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The Killid Group

Govt wields stick on NGOs

Written by Mohammad Reza Gulkohi and Ibrahim Mehdawi
Saturday, 28 January 2012 16:34

Govt wields stick on NGOs Non-governmental organisations (NGOs) are being called to account by the government. The Ministry of Economy cancelled the registration of almost 800 Afghan and foreign NGOs.
Minister of Economy Abdul Hadi Arghandewal, said 195 foreign NGOs were among those "disbanded for not either submitting their reports or for complying with rules for registration".
Arghandewal added if "NGOs don't submit their activity reports in 6 months or their financial reports are not sent regularly for two years, the NGOs will be counted inactive." The minister did not say when the order would be implemented.
Mohammad Hashem Baseerat, director of the NGOs department in the ministry, said a total of 744 NGOs stand dissolved. Previously "they (ministry) dissolved 1,300 national NGOs and 121 international NGOs in the first phase before the enforcement of the NGOs law due to non-completion of the registration process."
Since the implementation of the law, the government has shut down more than 670 domestic NGOs and 104 foreign NGOs.

Inviolable rules
The main reason for the crack-down is the NGOs' failure to submit the yearly financial and six-monthly progress reports that are expected by the ministry. Defaulting NGOs are given a grace period of one month to comply with the rules, failing which their registration is considered cancelled.
The Ministry of Economy has been claiming it has not been able to effectively supervise NGOs because of the absence of a human resources department in the ministry.
Economist Mahmud Noori who teaches at Kabul University said, "Lack of supervision of NGO activities has created problems." However, he clarified NGOs have played an enormous role in providing public and humanitarian services. While there is need to supervise them, the government too must ensure that their work is not hampered by problems of corruption and their workers are not exploited and victimised.
"If the activities of NGOs are assessed over the last 30 years, generally they have accomplished big services which should be appreciated and Afghan people are pleased with," he said. "But when the supremacy of the law is weak and the activities of NGOs in the community are not supervised, naturally the NGOs will deviate from their main route. They will not stick to their commitments."

Personal missions
Some of the banned NGOs have complained the government decision has less to do with the enforcement of rules than personal vendetta.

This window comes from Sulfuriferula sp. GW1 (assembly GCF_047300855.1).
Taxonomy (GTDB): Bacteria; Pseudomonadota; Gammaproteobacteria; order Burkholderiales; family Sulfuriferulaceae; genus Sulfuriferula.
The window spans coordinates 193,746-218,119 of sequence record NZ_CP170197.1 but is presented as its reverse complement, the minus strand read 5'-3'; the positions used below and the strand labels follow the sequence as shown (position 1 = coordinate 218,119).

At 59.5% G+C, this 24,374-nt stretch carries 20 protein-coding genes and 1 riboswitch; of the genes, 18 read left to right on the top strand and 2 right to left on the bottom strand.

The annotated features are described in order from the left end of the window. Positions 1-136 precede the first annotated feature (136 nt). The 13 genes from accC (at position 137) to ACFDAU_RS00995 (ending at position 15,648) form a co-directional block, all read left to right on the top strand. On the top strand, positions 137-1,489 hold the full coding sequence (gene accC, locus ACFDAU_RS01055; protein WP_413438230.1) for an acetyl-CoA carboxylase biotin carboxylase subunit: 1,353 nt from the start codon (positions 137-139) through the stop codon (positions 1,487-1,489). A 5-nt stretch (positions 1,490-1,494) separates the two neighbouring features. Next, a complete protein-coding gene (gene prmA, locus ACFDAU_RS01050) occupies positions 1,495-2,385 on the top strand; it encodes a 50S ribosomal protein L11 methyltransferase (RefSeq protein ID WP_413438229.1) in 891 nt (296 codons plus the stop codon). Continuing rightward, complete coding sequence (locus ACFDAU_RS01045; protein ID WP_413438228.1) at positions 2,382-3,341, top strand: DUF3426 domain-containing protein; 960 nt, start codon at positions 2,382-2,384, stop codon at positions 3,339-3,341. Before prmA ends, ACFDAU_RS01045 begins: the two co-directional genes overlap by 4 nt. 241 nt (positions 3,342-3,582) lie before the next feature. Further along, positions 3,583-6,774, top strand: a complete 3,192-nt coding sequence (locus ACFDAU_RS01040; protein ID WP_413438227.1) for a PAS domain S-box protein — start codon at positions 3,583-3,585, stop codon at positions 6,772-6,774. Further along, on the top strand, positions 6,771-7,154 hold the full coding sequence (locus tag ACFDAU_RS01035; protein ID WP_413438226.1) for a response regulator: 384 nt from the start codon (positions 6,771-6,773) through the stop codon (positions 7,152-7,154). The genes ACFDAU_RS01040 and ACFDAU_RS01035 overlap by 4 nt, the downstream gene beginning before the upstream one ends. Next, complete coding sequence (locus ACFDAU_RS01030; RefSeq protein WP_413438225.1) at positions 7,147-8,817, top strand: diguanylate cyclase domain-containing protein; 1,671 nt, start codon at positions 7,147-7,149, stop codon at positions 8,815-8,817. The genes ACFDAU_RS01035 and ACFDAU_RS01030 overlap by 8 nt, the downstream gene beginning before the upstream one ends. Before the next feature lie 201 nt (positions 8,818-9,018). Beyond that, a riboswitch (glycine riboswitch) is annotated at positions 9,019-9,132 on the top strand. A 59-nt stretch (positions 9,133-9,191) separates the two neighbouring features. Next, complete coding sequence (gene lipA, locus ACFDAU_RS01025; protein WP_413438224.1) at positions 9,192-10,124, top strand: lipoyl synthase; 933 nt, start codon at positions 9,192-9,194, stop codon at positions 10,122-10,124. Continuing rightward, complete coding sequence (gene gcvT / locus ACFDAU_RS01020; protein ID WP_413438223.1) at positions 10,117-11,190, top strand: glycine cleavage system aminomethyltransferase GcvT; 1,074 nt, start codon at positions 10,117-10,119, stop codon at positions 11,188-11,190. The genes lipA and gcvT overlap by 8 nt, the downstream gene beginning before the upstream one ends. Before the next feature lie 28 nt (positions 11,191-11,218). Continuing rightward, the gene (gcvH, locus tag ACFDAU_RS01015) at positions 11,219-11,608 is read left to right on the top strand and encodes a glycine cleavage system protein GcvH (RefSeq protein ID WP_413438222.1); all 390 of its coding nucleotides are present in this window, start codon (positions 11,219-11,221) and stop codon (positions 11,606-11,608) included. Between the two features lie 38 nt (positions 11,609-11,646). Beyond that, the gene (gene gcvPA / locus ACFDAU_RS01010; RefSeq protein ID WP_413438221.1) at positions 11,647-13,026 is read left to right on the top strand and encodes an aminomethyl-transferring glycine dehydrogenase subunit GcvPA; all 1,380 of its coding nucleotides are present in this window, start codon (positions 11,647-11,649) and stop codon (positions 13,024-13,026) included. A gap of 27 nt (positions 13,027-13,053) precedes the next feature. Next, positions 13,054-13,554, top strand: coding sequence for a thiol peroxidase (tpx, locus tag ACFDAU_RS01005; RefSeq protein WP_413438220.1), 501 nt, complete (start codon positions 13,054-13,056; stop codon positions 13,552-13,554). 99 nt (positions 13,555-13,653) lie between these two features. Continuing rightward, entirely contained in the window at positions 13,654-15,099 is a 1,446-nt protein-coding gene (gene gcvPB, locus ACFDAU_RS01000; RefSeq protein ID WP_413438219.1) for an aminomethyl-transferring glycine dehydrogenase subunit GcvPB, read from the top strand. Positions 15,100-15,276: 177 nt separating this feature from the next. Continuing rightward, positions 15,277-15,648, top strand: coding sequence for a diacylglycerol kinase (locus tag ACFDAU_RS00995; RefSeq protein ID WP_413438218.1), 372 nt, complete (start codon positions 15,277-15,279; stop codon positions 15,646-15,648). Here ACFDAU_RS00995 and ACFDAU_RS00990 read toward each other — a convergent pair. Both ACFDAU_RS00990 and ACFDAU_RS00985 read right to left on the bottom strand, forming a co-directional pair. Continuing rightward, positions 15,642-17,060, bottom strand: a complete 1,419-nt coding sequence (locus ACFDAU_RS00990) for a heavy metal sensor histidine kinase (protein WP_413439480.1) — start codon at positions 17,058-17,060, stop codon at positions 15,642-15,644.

Ahmad Zia who heads Development of Agriculture Industry Resources of Afghanistan, a NGO institution on the disbanded list, said the decision was more likely because he had not paid bribes. The Ministry of Economy's decisions are personal, and it causes disruption in the work of NGOs he alleged.
"The dissolution of NGOs has negatively affected economic development and implementation of projects," he said.
Economy Minister Argandewal has rejected the claims, and said administrative corruption and lack of transparency were the reasons for the blacklisting of NGOs. "Investigation of the NGOs will take place both at the central (Kabul) and provincial level to prevent exorbitant and unnecessary spending. All NGOs have been asked to submit CVs of expatriate staff to the Ministry of Economy," he said.
According to the minister, "If there are Afghan specialists who have the skills, the NGO can save on exorbitant salaries for expatriate staff." The government's scrutiny of NGO accounts show that 60 percent of the budget is spent on administrative needs. This skewed budgeting will not be allowed, and NGOs that do not accept rules of the Ministry of Economy will be forced to close, the minister has warned.

Strengthening human resources
Sayed Mohammad Sultani of the NGO, Building New Afghanistan, thinks some of the disbanded NGOs were unable to keep up with reporting commitments made to the government because of lack of human resource capacity. NGOs with skills to raise funds, implement projects and complete project reports are successful, he said. As a result of the lack of transparency in the work of some NGOs and administrative corruption the government has been able to cancel their registration, he said.
Mohammad Hashem Mayar, deputy head of ACBAR, which coordinates NGOs in the country, estimates 72,000 people are employed in the non-governmental sector, "most of them are young". He claims, "NGOs get a large amount of money through proposals for the rehabilitation of Afghanistan in the centre and provinces. Some of the NGOs are involved in administrative corruption and have transferred enormous amount of money (international aid) out of the country."
Hundreds of NGOs have registered in Afghanistan to implement projects funded by international donors in the last 10 years. The records show there are 1,600 active domestic NGOs and 300 foreign non-governmental organisations.

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